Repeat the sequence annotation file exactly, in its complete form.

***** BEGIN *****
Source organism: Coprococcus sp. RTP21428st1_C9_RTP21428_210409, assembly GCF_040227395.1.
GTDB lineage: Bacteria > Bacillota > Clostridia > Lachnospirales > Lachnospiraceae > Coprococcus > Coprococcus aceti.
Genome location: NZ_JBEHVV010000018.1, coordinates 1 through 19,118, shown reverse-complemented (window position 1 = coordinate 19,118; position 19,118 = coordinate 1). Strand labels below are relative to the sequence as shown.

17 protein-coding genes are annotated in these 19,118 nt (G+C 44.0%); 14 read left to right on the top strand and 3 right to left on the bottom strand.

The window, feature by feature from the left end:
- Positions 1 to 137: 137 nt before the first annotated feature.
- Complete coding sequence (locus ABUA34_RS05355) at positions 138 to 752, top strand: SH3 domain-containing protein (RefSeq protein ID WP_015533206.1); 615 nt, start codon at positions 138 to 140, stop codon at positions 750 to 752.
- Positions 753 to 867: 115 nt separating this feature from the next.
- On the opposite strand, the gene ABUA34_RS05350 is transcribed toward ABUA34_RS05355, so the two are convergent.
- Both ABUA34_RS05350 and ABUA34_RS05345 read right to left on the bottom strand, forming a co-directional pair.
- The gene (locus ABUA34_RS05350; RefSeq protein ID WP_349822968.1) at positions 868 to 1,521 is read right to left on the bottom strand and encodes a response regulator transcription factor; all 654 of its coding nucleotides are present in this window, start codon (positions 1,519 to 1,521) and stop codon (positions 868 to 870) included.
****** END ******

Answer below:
Source organism: Coprococcus sp. RTP21428st1_C9_RTP21428_210409, assembly GCF_040227395.1.
GTDB lineage: Bacteria > Bacillota > Clostridia > Lachnospirales > Lachnospiraceae > Coprococcus > Coprococcus aceti.
Genome location: NZ_JBEHVV010000018.1, coordinates 1 through 19,118, shown reverse-complemented (window position 1 = coordinate 19,118; position 19,118 = coordinate 1). Strand labels below are relative to the sequence as shown.

17 protein-coding genes are annotated in these 19,118 nt (G+C 44.0%); 14 read left to right on the top strand and 3 right to left on the bottom strand.

The window, feature by feature from the left end:
- Positions 1 to 137: 137 nt before the first annotated feature.
- Complete coding sequence (locus ABUA34_RS05355) at positions 138 to 752, top strand: SH3 domain-containing protein (RefSeq protein ID WP_015533206.1); 615 nt, start codon at positions 138 to 140, stop codon at positions 750 to 752.
- Positions 753 to 867: 115 nt separating this feature from the next.
- On the opposite strand, the gene ABUA34_RS05350 is transcribed toward ABUA34_RS05355, so the two are convergent.
- Both ABUA34_RS05350 and ABUA34_RS05345 read right to left on the bottom strand, forming a co-directional pair.
- The gene (locus ABUA34_RS05350; RefSeq protein ID WP_349822968.1) at positions 868 to 1,521 is read right to left on the bottom strand and encodes a response regulator transcription factor; all 654 of its coding nucleotides are present in this window, start codon (positions 1,519 to 1,521) and stop codon (positions 868 to 870) included.